On March 26, 1969, NAWCAS-District 65 jointly requested a meeting with management. On April 18, Kaufmann responded that in view of the Bambury proceeding, it doubted whether NAWCAS-District 65 could represent the unit. The joint campaign continued until May 22, when NAWCAS-District 65 withdrew its request for recognition. At the same time, District 65 individually sought recognition, relying on the alternate representation cards. This change in form was not accompanied by any change in substance. NAWCAS and District 65 remained affiliated, and NAWCAS officers still were capable of influencing if not controlling District 65.

In the subsequent certification proceeding, Kaufmann argued that the union's close ties with NAWCAS barred certification. The Board rejected the defense and ordered an election which District 65 won. Following Kaufmann's renewed refusal to bargain, the Board again rejected Kaufmann's arguments and ordered it to bargain with District 65. Kaufmann then petitioned for review in this court, and the Board cross petitioned for enforcement of its bargaining order.

The Board argues that District 65's established history as an independent labor union and its expressed intent to act independently in representing the bargaining unit are controlling in a certification proceeding. If these arguments were sufficient, potential conflicts of interest would seldom, if ever, be disqualifying.*fn6 The Board suggests, however, that ample protection is afforded by the availability of decertification. If District 65 "refuses to maintain an independent course in representing unit employees, or if in bargaining the Employer has grounds for believing that District 65 is acting as an agent for another organization, the Board, pursuant to its authority to police its certifications, may examine Petitioner's conduct when the Board's established procedures are appropriately invoked for such purpose." 187 NLRB. No. 20 (J. A. 24).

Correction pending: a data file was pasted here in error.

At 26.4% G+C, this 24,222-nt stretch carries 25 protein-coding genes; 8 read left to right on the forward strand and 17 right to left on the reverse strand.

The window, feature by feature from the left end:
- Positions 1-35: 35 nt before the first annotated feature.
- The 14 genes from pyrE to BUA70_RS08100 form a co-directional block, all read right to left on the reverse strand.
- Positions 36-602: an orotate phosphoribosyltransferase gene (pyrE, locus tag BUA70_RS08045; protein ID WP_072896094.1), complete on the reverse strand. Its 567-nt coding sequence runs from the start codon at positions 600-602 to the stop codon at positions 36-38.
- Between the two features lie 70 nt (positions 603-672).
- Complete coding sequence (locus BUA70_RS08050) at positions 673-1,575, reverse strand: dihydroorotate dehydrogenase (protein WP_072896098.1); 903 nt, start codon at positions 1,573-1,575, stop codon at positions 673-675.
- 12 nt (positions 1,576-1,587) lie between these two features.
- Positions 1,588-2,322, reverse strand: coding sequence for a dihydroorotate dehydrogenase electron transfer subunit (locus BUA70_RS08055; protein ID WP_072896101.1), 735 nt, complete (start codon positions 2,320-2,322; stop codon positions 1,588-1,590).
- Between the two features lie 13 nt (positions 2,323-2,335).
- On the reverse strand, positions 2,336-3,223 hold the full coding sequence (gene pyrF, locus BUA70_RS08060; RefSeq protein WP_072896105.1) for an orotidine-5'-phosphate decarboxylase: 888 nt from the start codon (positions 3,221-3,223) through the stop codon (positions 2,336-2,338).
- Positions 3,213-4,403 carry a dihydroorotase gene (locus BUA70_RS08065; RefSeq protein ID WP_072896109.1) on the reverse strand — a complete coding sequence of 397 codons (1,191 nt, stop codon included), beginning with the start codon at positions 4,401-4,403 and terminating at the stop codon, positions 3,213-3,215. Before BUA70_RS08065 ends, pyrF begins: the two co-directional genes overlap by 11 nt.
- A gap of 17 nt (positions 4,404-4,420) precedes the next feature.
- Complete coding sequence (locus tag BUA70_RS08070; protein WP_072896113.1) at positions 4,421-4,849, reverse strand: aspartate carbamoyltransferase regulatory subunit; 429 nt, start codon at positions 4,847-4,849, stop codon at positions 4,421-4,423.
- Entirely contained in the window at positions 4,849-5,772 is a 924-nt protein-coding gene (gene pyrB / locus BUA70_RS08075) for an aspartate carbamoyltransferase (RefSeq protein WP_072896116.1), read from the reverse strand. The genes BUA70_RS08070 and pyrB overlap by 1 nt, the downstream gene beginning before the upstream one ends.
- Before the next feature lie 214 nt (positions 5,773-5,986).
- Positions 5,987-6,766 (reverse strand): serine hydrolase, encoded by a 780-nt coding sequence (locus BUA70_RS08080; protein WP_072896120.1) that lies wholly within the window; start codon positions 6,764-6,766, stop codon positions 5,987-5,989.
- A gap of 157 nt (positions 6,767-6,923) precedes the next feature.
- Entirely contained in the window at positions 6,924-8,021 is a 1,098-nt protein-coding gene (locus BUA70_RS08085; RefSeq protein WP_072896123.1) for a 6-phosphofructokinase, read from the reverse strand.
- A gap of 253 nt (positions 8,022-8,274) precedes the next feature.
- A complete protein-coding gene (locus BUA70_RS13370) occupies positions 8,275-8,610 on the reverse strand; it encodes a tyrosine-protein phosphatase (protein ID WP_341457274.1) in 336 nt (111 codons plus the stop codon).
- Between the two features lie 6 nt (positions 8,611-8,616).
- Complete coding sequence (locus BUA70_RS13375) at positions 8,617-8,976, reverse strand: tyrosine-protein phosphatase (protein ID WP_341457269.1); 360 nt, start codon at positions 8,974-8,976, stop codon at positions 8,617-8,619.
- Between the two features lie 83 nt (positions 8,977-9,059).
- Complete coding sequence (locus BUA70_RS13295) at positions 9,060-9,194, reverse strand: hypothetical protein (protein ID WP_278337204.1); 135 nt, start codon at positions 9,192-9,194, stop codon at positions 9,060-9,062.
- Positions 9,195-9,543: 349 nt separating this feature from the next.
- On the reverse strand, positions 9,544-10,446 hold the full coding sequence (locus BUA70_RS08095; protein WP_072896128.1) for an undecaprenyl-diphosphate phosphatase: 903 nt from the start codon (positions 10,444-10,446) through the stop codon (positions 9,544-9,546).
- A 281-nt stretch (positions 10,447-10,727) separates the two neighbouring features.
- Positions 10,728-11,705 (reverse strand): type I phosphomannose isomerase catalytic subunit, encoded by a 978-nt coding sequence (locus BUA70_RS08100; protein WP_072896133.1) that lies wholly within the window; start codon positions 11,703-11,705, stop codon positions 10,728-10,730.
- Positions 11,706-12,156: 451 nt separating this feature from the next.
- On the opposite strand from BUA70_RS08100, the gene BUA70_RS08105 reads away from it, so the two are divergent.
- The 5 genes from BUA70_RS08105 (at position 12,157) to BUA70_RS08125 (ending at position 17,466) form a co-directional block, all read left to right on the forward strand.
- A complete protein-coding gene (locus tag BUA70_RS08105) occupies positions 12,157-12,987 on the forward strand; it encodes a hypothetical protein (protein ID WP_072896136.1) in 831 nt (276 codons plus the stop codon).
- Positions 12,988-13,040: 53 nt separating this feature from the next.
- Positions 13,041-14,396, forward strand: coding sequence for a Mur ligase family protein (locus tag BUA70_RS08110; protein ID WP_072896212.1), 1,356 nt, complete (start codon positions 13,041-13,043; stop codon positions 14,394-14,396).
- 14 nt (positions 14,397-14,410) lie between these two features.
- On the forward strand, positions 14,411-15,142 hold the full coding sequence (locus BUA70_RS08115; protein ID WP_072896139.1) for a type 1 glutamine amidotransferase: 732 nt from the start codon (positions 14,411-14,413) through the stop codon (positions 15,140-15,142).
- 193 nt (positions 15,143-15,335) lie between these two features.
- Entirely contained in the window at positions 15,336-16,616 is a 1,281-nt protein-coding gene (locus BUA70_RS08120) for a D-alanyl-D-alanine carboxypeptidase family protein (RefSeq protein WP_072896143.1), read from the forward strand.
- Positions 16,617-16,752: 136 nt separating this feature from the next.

Under the Board's suggested procedure, the employer would have to challenge the union in a decertification context with proof of actual misconduct by the bargaining representative. Postponing any protection against the risk that conflicting interests may infect the bargaining process until actual damage has been done is inconsistent with the Board's proper evaluation of the potential for harm evidenced by its decision in Bambury. Disqualification of a bargaining representative whose independence and loyalty are properly drawn into question should not await proof of actual misconduct. Rather, the Board must focus on the potential for such misconduct before the union is certified.

We agree with Judge Coffin's criticism of the test applied by the Board:

"The principles attaching to the concept of conflicts of interest in the fiduciary field generally, and also in the field of collective bargaining, look to the prevention and forestalling of conditions which are likely to divide loyalties. Were proof of union 'betrayal' required to trigger the application of sanctions, this constructive operation of the law would be largely nullified. We therefore take issue, not with the interpretation of the testimony, nor, of course, with the facts as revealed by the documentary evidence, but rather with the test or standard applied and the application of the undisputed facts to such standard." NLRB v. David Buttrick Co., 361 F.2d 300, 304-305 (1st Cir. 1966).

As the Board recognized in Bambury, "what disqualifies a union from acting . . . is the latent danger that it may bargain, not for the benefit of unit employees, but for the protection and enhancement of ...